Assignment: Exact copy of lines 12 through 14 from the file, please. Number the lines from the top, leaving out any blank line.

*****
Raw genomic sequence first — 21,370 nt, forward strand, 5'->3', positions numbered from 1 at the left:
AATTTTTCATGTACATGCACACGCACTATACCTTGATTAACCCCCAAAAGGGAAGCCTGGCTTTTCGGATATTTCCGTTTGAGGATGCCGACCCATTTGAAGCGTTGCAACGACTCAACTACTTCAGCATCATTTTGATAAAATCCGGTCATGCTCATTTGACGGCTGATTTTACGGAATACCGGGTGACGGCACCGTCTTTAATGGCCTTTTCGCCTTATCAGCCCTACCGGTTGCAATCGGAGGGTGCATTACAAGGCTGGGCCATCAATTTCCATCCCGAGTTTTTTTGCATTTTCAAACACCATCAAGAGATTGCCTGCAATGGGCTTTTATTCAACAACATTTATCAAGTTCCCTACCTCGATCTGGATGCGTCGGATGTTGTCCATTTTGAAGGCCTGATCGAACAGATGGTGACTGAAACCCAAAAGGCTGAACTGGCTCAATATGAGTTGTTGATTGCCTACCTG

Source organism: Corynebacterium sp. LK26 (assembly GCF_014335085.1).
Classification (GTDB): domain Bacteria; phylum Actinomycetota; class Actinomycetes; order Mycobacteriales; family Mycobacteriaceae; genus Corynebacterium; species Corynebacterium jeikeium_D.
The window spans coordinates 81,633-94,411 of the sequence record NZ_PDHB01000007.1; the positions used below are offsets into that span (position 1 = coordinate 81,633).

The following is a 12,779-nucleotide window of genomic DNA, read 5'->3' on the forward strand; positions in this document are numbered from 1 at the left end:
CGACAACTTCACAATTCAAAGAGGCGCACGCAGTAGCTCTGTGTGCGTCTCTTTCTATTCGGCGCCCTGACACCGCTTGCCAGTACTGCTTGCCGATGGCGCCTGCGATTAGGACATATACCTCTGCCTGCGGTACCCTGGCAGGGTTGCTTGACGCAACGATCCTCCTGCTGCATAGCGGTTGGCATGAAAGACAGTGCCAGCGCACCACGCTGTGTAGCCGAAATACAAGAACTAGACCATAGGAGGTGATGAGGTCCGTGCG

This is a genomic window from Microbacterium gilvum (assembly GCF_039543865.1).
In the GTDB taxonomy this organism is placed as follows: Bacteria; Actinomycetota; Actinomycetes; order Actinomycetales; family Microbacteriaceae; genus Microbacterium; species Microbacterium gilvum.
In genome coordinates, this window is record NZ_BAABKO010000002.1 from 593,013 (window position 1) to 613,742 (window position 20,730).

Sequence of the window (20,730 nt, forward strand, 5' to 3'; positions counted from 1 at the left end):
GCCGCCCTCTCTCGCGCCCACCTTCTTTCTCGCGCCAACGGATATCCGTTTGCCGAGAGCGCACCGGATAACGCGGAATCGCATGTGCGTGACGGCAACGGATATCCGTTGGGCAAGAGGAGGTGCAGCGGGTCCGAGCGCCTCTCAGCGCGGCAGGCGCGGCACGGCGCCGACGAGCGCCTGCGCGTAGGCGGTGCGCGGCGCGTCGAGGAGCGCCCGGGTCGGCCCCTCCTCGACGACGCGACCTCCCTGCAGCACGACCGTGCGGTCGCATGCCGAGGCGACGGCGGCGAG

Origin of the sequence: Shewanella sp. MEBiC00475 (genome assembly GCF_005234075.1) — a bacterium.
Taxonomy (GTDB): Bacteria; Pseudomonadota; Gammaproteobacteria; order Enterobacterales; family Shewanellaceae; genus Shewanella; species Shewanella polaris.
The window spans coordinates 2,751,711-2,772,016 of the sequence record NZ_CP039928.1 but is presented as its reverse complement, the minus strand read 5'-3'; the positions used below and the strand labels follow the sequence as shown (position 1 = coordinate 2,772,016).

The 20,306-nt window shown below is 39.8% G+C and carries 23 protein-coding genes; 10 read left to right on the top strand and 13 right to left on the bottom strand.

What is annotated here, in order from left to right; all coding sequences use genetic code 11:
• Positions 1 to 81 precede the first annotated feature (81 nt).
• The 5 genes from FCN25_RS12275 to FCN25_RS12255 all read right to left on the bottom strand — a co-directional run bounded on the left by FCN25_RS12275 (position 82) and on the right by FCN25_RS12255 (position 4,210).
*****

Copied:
GCCGCCCTCTCTCGCGCCCACCTTCTTTCTCGCGCCAACGGATATCCGTTTGCCGAGAGCGCACCGGATAACGCGGAATCGCATGTGCGTGACGGCAACGGATATCCGTTGGGCAAGAGGAGGTGCAGCGGGTCCGAGCGCCTCTCAGCGCGGCAGGCGCGGCACGGCGCCGACGAGCGCCTGCGCGTAGGCGGTGCGCGGCGCGTCGAGGAGCGCCCGGGTCGGCCCCTCCTCGACGACGCGACCTCCCTGCAGCACGACCGTGCGGTCGCATGCCGAGGCGACGGCGGCGAG

Origin of the sequence: Shewanella sp. MEBiC00475 (genome assembly GCF_005234075.1) — a bacterium.
Taxonomy (GTDB): Bacteria; Pseudomonadota; Gammaproteobacteria; order Enterobacterales; family Shewanellaceae; genus Shewanella; species Shewanella polaris.